Illinois Supreme Court Rejects Exercise of General Jurisdiction

In an opinion filed earlier today, the Illinois Supreme Court unanimously reaffirmed the standard for personal jurisdiction established in the United States Supreme Court case of Daimler AG v. Bauman, 571 U.S. ___, 134 S. Ct. 746 (2014).  See Aspen American Insurance Company v. Interstate Warehousing, Inc., 2017 IL 121281, ¶ 3. This case arose following an ammonia leak at the defendant’s storage facility in Michigan.  Aspen American Insurance Company v. Interstate Warehousing, Inc., 2017 IL 121281, ¶ 3.  The plaintiff—who had insured the goods stored within the facility—had previously paid a claim for the loss and in doing so obtained subrogation rights.  Id.  The plaintiff subsequently brought suit against the defendant, Interstate Warehousing, Inc., in Cook County, Illinois alleging, inter alia, breach of contract and negligence.  Id., ¶ 4.
The defendant is an Indiana corporation with its corporate office and principle place of business in Fort Wayne, Indiana.  Id., ¶¶ 5, 7.  The defendant conceded that it has one warehouse in Joliet, Illinois, and has been registered to do business within Illinois since 1988.  Id., ¶ 7.  However, the defendant also noted that it has other warehouses in Indiana, Colorado, Ohio, Tennessee, and Virginia.  Id., ¶ 5. The defendant moved to dismiss the plaintiff’s cause of action for lack of personal jurisdiction.  Id., ¶ 6.  Writing for the court, Justice Burke held that Illinois courts could not constitutionally exercise jurisdiction over the defendant, and remanded the case to the circuit court to enter judgment dismissing the plaintiff’s complaint.
Operating a warehouse in Illinois did not subject the defendant to general jurisdiction.
The court began by affirming the general principle that the plaintiff bears the burden of establishing a prima facie basis for the exercise of personal jurisdiction over a non-resident defendant.  Id., 2017 IL 121281, ¶ 12.  In setting out the standard for establishing general jurisdiction, the Court expressly recognized that the United States Supreme Court has now firmly rejected the notion that the due process analysis rests simply on whether a foreign corporation is “doing business” within the state, or whether its contacts within the state are in some general sense continuous and systematic. Id. ¶ 16, citing Daimler, 571 U.S. at ___ n.20.  Rather, the Court affirmed that a court may only assert general jurisdiction over a foreign corporation in those “exceptional cases” when its affiliations are so “continuous and systematic” to render it “essentially at home” within the state.  Id., ¶¶ 16–17 (emphasis added).
In this case, the plaintiff failed to meet that burden.  First, all parties agreed that the defendant was neither incorporated in Illinois nor has its principle place of business in Illinois.  Id., ¶¶ 5, 7. Second, the court held that although the defendant conducted some business within Illinois, its act of maintaining one warehouse within the state fell “far short of showing that Illinois was a surrogate home” for the defendant.  The court reasoned that “if the operation of the warehouse was sufficient, in itself, to establish general jurisdiction, then [the] defendant would also be at home in all the other states where its warehouses are located.”  Id., ¶ 19.  The Court stated that the United States Court had already expressly rejected that reasoning.  Id., ¶ 19, citing Daimler, 571 U.S. at ___ n.20 (“[a] corporation that operates in many places can scarcely be deemed at home in all of them”).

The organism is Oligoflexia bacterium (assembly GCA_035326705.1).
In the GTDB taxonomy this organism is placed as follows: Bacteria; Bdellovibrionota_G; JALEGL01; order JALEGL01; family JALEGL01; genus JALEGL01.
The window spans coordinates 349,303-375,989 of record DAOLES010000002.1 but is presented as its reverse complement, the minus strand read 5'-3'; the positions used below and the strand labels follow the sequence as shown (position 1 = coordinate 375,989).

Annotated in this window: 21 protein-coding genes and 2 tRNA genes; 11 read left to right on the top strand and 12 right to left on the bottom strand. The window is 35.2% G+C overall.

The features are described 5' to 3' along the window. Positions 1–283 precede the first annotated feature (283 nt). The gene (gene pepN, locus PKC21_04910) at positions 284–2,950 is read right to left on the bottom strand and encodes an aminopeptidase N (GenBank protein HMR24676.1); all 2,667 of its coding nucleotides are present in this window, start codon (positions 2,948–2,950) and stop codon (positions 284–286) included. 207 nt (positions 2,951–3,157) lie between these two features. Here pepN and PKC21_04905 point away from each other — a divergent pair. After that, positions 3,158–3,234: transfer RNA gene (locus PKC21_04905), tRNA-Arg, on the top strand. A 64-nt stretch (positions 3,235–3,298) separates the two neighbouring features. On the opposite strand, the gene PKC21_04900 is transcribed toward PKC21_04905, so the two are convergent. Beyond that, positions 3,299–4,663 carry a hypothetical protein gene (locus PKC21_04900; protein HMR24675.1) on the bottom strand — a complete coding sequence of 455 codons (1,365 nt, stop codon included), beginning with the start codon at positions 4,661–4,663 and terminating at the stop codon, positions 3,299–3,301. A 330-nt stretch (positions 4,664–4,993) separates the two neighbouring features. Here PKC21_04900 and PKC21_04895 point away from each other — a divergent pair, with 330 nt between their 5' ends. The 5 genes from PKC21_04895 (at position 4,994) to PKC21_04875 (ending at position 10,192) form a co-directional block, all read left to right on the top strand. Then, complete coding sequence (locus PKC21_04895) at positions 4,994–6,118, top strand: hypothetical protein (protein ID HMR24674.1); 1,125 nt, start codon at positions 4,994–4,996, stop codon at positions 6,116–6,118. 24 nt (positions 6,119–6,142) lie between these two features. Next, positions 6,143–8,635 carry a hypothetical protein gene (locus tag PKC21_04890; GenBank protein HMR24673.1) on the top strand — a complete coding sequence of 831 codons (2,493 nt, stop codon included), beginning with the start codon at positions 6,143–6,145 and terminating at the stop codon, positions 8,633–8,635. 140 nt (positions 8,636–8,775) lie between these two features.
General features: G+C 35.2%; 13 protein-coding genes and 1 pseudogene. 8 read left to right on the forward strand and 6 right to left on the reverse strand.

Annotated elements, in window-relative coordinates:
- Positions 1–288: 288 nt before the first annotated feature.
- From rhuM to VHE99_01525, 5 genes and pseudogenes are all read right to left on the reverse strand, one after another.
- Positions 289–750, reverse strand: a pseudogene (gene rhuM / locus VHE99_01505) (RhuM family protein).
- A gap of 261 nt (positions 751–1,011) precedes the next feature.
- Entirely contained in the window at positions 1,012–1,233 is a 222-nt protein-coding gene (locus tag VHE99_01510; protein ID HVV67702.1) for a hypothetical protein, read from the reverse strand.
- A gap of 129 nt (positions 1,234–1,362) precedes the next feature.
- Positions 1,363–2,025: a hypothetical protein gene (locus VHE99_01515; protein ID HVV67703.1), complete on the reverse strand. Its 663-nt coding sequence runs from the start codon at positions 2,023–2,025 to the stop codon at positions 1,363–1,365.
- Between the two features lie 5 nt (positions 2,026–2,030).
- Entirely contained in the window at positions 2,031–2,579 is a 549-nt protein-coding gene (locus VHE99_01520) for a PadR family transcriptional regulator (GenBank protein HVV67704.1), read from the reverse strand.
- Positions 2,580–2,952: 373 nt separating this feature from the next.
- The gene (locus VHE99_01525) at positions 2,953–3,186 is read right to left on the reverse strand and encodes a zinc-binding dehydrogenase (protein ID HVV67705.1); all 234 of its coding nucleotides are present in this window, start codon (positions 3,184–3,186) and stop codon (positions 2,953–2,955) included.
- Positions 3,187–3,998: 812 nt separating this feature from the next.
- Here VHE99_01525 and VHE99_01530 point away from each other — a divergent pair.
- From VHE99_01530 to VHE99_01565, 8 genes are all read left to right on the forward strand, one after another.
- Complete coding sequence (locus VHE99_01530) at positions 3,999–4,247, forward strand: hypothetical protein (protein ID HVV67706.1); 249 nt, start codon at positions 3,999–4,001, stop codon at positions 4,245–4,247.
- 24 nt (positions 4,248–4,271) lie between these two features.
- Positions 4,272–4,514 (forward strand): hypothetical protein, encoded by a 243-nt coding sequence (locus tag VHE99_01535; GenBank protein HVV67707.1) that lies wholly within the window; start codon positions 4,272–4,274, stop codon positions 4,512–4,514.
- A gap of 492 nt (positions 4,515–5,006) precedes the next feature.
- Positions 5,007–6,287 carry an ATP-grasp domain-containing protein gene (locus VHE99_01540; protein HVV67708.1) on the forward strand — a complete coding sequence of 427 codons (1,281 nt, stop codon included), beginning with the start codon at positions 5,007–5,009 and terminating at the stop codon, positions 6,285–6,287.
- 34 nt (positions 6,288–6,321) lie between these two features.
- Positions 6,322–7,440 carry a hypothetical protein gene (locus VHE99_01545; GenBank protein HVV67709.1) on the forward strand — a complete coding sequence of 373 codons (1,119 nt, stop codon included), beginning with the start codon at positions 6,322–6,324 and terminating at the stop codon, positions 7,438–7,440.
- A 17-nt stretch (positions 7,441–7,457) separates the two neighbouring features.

Finally the court held that section (b)(4) of the Illinois long-arm statute—which purports to authorize a court to exercise jurisdiction over a defendant “doing business within this State”— cannot constitutionally be applied to establish jurisdiction over a non-resident defendant unless it is also “essentially as home’ within the state (as required by Daimler).  735 ILCS 5/2-209(b)(4); Aspen American Insurance Company, 2017 IL 121281, ¶ 21.
Compliance with the Business Corporation Act of 1983 did not subject the defendant to jurisdiction.
The plaintiff also argued that the defendant was subject to jurisdiction in Illinois because: (1) it had registered to do business within the state pursuant to the Business Corporation Act; and (2) pursuant to that Act had a registered agent for service of process within the state.  Id., ¶ 21–22.  The court rejected those arguments, holding that neither action subjected the defendant to jurisdiction.  Id., ¶ 24.  Relying on the plaint language of the Act, the court noted that:
None of [the Act’s] provisions require foreign corporations to consent to general jurisdiction as a condition of doing business in Illinois, nor do they indicate that, by registering in Illinois or appointing a registered agent, a corporation waives any due process limitations on this state’s exercise of general jurisdiction.
Id.  In fact, the court continued, the “Act makes no mention of personal jurisdiction at all.” Id., ¶ 24.
Finally, the court rejected the plaintiff’s argument that section 5.25(A) of the Act—which states that a foreign corporation “shall be subject to the same duties . . . now or hereafter imposed upon a domestic corporation of like character”—subjected the defendant to jurisdiction.  The court simply noted that jurisdiction is not a duty, and as such the section was inapplicable.
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